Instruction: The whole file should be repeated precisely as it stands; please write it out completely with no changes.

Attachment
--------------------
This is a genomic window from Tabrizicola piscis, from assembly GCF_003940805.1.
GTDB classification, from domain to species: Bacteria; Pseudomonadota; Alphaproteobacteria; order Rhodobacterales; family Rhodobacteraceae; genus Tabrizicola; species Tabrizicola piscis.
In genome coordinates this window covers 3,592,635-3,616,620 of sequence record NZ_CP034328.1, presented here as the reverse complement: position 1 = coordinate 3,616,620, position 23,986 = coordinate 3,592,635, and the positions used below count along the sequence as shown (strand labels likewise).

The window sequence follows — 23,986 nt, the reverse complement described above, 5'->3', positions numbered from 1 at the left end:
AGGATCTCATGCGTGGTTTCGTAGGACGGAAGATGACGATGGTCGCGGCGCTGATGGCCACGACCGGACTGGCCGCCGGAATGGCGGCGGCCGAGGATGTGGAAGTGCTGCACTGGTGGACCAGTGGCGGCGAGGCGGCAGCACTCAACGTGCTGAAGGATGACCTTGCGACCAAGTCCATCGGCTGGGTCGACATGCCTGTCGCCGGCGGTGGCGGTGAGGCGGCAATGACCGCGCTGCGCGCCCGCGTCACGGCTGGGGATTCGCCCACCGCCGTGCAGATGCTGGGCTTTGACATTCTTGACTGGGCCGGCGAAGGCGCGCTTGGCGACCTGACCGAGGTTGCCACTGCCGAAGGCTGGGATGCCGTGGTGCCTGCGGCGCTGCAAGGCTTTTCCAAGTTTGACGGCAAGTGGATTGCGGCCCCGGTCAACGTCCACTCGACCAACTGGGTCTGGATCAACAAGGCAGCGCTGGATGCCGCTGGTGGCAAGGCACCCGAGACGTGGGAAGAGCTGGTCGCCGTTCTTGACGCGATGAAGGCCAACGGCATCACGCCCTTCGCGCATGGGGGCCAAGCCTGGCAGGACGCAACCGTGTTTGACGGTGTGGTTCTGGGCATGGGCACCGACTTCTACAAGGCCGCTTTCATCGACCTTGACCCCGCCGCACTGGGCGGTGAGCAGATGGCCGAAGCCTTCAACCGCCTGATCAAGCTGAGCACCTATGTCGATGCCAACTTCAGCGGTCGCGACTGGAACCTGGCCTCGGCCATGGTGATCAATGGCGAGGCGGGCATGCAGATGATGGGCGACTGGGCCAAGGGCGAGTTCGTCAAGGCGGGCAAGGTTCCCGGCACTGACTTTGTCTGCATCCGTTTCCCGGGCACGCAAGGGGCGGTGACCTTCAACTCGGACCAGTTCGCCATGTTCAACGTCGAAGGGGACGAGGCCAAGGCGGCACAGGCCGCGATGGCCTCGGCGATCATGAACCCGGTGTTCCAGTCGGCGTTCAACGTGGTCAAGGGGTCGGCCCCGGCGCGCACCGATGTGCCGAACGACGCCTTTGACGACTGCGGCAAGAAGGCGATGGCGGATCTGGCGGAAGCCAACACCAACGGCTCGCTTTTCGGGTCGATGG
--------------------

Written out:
This is a genomic window from Tabrizicola piscis, from assembly GCF_003940805.1.
GTDB classification, from domain to species: Bacteria; Pseudomonadota; Alphaproteobacteria; order Rhodobacterales; family Rhodobacteraceae; genus Tabrizicola; species Tabrizicola piscis.
In genome coordinates this window covers 3,592,635-3,616,620 of sequence record NZ_CP034328.1, presented here as the reverse complement: position 1 = coordinate 3,616,620, position 23,986 = coordinate 3,592,635, and the positions used below count along the sequence as shown (strand labels likewise).

The window sequence follows — 23,986 nt, the reverse complement described above, 5'->3', positions numbered from 1 at the left end:
AGGATCTCATGCGTGGTTTCGTAGGACGGAAGATGACGATGGTCGCGGCGCTGATGGCCACGACCGGACTGGCCGCCGGAATGGCGGCGGCCGAGGATGTGGAAGTGCTGCACTGGTGGACCAGTGGCGGCGAGGCGGCAGCACTCAACGTGCTGAAGGATGACCTTGCGACCAAGTCCATCGGCTGGGTCGACATGCCTGTCGCCGGCGGTGGCGGTGAGGCGGCAATGACCGCGCTGCGCGCCCGCGTCACGGCTGGGGATTCGCCCACCGCCGTGCAGATGCTGGGCTTTGACATTCTTGACTGGGCCGGCGAAGGCGCGCTTGGCGACCTGACCGAGGTTGCCACTGCCGAAGGCTGGGATGCCGTGGTGCCTGCGGCGCTGCAAGGCTTTTCCAAGTTTGACGGCAAGTGGATTGCGGCCCCGGTCAACGTCCACTCGACCAACTGGGTCTGGATCAACAAGGCAGCGCTGGATGCCGCTGGTGGCAAGGCACCCGAGACGTGGGAAGAGCTGGTCGCCGTTCTTGACGCGATGAAGGCCAACGGCATCACGCCCTTCGCGCATGGGGGCCAAGCCTGGCAGGACGCAACCGTGTTTGACGGTGTGGTTCTGGGCATGGGCACCGACTTCTACAAGGCCGCTTTCATCGACCTTGACCCCGCCGCACTGGGCGGTGAGCAGATGGCCGAAGCCTTCAACCGCCTGATCAAGCTGAGCACCTATGTCGATGCCAACTTCAGCGGTCGCGACTGGAACCTGGCCTCGGCCATGGTGATCAATGGCGAGGCGGGCATGCAGATGATGGGCGACTGGGCCAAGGGCGAGTTCGTCAAGGCGGGCAAGGTTCCCGGCACTGACTTTGTCTGCATCCGTTTCCCGGGCACGCAAGGGGCGGTGACCTTCAACTCGGACCAGTTCGCCATGTTCAACGTCGAAGGGGACGAGGCCAAGGCGGCACAGGCCGCGATGGCCTCGGCGATCATGAACCCGGTGTTCCAGTCGGCGTTCAACGTGGTCAAGGGGTCGGCCCCGGCGCGCACCGATGTGCCGAACGACGCCTTTGACGACTGCGGCAAGAAGGCGATGGCGGATCTGGCGGAAGCCAACACCAACGGCTCGCTTTTCGGGTCGATGG